RELIGIOUS liberty is not just about the well-being of minorities, but a “necessary aspect of healthy, functioning society”, the former Archbishop of Canterbury Lord Williams has said. He was paying tribute to the work of Keston College, now Institute, over the past 50 years since it was founded during the Cold War with the aim of supporting persecuted believers on the other side of the Iron Curtain.
Speaking at St Katharine’s Royal Foundation, in London, on Saturday, at a lecture given after the Institute’s annual meeting, in the presence of Keston’s founder, Canon Michael Bourdeaux, Lord Williams said that what had always been impressive about Keston was the consistency of its witness in respect of religious liberty.
It had resisted two great temptations: that of being one-sided in challenging tyrannies and injustices — the temptation to make excuses for those who, at the end of the day, we regard as “our tyrants”; and the temptation of religious people to be “selective in the defence of religious liberty on the grounds that what we really want is religious liberty for ourselves so that we decrease the religious liberty of others. That, too, Keston has fought against in an exemplary way.”
In talk about religious liberty in the modern setting of human-rights discourse and legislation, focus was somewhat lost on the fact that religious liberty was “not just about a certain number of eccentrics’ being tolerated. This is something about what the state itself accepts as its limits,” Lord Williams said.
The well-being of religious minorities, he argued, was “a key test of the well-being of minorities. . . When we are talking about religious minorities, we are talking about communities who believe they are answerable to something other than the police.” The state did not determine the vales and convictions and priorities of citizens as of right. “When it intrudes in those areas, it begins to set itself up as an ultimate, unchallengeable form of human society and human solidarity.”
“Sadly,” he said, “it’s not uncommon for those who have experienced repression of religious liberty, in one form or another, at one stage or another, to become ardent apologists for religious coercion, when they are themselves released. We could talk quite a bit about examples of that.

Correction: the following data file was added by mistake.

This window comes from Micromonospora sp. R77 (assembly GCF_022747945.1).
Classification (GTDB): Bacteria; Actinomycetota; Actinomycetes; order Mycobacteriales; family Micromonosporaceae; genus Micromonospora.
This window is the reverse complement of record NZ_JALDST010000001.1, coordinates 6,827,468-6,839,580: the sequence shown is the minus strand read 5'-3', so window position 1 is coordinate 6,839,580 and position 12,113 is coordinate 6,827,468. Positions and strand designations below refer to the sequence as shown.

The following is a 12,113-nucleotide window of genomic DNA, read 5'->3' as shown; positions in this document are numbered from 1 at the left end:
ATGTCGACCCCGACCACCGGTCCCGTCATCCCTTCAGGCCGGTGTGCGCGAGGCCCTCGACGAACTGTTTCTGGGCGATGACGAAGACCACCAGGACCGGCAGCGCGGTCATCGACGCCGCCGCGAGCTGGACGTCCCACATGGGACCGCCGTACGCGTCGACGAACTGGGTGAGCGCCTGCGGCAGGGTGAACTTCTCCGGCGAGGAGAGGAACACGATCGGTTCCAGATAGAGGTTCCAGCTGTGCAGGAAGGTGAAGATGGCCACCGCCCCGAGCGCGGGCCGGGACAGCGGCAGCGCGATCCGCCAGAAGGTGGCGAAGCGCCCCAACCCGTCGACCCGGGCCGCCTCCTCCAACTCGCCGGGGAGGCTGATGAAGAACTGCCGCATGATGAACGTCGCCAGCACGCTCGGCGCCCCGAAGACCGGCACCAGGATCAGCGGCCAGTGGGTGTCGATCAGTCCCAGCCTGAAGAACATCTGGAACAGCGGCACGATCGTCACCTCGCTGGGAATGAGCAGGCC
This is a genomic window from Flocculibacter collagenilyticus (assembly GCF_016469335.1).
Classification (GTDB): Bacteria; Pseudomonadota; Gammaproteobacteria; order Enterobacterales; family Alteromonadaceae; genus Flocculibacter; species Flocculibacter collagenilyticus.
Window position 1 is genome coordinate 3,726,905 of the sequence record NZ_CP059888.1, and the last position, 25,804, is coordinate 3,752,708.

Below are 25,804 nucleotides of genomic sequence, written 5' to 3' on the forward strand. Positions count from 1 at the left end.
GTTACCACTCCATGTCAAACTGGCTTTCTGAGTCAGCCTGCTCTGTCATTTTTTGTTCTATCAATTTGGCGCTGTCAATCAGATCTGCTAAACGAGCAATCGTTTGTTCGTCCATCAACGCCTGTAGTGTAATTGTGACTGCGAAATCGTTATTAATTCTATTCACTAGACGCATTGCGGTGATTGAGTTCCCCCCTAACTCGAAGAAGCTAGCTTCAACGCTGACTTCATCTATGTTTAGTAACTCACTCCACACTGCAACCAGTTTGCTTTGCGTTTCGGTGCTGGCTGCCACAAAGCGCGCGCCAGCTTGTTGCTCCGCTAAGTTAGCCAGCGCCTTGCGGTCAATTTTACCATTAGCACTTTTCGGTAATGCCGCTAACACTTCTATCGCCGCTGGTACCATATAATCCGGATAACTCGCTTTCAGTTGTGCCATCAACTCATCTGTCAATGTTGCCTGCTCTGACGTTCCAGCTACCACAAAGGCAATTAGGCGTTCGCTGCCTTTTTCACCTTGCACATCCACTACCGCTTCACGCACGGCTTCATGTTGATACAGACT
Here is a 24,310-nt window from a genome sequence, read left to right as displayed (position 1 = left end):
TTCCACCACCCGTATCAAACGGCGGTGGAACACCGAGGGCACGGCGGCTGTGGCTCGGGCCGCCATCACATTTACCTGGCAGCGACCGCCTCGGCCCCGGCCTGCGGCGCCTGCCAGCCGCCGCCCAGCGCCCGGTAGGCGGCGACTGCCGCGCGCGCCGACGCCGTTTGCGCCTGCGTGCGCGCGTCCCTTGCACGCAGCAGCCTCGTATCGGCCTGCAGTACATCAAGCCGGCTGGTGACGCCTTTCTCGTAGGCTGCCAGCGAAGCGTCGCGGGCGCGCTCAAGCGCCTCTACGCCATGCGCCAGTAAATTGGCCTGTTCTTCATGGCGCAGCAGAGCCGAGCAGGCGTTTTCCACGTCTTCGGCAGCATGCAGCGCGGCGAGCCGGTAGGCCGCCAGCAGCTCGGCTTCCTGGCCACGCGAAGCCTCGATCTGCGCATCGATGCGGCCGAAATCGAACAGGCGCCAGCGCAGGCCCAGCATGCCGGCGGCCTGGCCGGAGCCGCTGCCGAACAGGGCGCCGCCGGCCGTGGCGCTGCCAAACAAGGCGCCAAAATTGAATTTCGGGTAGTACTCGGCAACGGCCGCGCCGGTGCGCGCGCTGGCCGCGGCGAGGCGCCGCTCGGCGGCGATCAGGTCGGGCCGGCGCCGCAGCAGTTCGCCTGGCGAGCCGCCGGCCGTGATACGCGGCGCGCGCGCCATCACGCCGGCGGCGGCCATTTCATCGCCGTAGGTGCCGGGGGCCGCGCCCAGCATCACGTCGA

“We could talk about the way in which in Eastern Europe, in the Muslim world, and in some other contexts, the plea for religious liberty can be a covert plea for my liberty to coerce others. And the complications over laws around religious communities in the Russian Federation will not be foreign to this audience — just as some of those Muslim apologists for religious freedom in the sub-continent of India would, given the opportunity, be as repressive towards the Hindu majority as the Hindu majority is towards them.
“These are uncomfortable things to say, but I believe they are uncomfortable in the spirit of Keston’s vision. Because, as soon as that pattern emerges, we are, as I say, back to the notion that coercion properly belongs with religion, ethics, and value. The essential distinction between religion and coercive power is blurred. The only alternative is to defend the indivisible right of religious liberty and to remember that what makes the gospel the gospel, for Christians, is not its coercive force, but its moral integrity and wholeness.”
The Centre for the Study of Religion and Communism, then at Keston College, in Kent, with its journal Religion in Communist Lands, was described by Canon Bourdeaux in an article in the Church Times, in 1975, as engaged in “honest study . . . entailing the reporting sometimes of unpleasant facts”.
Before Lord Williams’s address, the current chairman of Keston, Xenia Dennen, read out a poem by Irina Ratushinskaya, one of the imprisoned dissident Soviet Christians whose cause Keston championed in the 1970s and 1980s. The archives of that period are now kept at Baylor University and are the subject of a new book, Voice of the Voiceless (Baylor University Press).